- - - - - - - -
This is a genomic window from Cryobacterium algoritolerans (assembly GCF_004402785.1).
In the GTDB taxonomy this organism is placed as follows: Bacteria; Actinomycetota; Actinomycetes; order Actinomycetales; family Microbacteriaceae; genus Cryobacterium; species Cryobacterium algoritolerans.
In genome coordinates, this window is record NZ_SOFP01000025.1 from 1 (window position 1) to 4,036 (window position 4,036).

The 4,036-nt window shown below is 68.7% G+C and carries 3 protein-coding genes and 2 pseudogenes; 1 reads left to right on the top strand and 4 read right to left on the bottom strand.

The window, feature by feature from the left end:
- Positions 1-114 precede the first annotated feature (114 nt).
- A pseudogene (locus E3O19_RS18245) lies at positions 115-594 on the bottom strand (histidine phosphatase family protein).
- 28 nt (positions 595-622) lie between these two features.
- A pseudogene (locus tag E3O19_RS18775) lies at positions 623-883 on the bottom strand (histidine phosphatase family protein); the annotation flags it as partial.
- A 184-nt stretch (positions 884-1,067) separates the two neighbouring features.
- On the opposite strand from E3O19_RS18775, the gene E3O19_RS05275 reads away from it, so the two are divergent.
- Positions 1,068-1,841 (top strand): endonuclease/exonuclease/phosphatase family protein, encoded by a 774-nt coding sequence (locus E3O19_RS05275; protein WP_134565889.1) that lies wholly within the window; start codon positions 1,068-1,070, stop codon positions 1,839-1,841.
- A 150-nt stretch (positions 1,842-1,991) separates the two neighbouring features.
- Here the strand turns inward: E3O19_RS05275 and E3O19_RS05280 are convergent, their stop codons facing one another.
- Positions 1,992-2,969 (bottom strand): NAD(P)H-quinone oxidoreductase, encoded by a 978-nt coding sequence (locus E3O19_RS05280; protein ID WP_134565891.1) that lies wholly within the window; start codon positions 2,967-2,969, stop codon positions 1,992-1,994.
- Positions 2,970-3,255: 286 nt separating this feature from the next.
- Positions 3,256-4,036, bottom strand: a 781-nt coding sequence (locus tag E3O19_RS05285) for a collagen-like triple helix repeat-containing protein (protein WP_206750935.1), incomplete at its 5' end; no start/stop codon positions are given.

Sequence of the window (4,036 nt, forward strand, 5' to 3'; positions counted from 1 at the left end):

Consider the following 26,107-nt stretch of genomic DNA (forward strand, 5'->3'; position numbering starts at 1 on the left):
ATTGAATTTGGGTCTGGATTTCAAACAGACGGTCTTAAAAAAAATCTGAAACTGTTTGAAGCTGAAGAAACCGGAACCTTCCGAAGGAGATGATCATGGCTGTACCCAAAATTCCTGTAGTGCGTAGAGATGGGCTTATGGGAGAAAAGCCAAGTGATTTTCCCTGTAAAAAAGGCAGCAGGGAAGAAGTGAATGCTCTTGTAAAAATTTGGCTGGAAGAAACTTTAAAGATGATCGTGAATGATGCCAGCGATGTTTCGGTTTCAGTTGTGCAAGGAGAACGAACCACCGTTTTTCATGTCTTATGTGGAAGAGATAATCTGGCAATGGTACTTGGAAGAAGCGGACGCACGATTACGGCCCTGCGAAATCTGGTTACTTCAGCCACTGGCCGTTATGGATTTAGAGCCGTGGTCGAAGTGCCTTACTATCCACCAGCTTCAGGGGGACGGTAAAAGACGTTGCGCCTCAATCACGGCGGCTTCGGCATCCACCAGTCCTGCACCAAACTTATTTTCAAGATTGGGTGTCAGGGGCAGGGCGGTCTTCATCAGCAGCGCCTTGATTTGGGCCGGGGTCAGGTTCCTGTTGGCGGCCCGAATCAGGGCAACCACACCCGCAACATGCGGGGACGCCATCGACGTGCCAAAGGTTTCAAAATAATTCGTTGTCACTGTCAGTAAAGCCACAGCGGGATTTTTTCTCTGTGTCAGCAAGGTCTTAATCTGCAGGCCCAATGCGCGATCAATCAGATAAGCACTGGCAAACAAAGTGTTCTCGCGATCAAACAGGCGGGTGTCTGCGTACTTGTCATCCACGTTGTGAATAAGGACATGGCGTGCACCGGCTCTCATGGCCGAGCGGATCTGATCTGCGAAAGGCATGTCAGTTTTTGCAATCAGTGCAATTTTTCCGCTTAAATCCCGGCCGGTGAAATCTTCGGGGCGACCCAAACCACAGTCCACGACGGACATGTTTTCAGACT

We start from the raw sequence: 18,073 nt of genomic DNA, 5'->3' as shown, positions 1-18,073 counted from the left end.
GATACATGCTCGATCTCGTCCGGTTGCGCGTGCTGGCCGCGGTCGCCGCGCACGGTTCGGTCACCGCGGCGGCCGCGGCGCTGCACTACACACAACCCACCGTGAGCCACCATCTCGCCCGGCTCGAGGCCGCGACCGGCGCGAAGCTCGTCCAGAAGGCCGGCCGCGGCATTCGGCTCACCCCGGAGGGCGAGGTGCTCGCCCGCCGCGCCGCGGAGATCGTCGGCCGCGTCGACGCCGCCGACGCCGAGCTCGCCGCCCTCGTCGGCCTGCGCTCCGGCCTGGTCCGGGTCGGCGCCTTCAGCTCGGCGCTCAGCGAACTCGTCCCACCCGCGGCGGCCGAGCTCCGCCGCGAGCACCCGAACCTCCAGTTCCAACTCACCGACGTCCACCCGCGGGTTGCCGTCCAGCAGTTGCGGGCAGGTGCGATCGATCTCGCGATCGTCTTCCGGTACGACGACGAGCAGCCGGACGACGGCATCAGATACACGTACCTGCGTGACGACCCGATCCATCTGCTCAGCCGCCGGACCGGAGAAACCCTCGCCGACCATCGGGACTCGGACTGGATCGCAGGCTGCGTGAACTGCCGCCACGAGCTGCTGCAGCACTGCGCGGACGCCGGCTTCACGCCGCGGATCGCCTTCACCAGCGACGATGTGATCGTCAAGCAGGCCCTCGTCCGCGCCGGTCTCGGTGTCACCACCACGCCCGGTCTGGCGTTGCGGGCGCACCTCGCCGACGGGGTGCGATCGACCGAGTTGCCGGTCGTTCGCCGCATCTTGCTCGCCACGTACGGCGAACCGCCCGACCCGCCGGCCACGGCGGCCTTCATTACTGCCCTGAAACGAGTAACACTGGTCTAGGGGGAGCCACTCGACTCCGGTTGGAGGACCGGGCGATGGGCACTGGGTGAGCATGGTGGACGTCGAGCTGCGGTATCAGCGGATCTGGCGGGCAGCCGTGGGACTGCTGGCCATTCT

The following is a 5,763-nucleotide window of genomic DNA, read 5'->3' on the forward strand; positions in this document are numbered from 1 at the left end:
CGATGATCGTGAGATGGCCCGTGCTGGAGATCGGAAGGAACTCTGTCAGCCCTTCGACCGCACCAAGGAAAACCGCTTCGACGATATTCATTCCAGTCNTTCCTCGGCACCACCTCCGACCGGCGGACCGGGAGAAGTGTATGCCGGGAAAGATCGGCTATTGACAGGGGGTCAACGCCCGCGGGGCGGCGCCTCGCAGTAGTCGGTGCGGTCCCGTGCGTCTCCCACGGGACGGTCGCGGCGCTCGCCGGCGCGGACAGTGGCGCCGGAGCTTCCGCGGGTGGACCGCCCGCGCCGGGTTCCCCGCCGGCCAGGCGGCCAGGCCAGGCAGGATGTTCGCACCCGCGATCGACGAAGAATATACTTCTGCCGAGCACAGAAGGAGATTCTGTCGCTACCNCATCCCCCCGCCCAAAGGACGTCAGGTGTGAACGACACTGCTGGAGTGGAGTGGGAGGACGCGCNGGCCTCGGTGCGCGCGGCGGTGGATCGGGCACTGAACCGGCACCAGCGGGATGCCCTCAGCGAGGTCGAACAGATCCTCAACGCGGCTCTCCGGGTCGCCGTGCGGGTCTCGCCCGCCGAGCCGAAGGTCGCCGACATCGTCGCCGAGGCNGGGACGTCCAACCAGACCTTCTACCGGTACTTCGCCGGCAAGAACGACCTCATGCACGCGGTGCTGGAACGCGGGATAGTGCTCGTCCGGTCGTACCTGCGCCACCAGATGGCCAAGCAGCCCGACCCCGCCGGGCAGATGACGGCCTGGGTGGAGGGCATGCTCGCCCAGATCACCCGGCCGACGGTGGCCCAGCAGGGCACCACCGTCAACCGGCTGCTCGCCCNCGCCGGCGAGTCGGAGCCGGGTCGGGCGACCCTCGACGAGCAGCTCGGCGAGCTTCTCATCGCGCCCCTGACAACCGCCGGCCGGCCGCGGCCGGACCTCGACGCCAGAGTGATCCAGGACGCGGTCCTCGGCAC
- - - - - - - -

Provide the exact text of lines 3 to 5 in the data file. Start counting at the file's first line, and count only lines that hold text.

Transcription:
In genome coordinates, this window is record NZ_SOFP01000025.1 from 1 (window position 1) to 4,036 (window position 4,036).

The 4,036-nt window shown below is 68.7% G+C and carries 3 protein-coding genes and 2 pseudogenes; 1 reads left to right on the top strand and 4 read right to left on the bottom strand.

The window, feature by feature from the left end: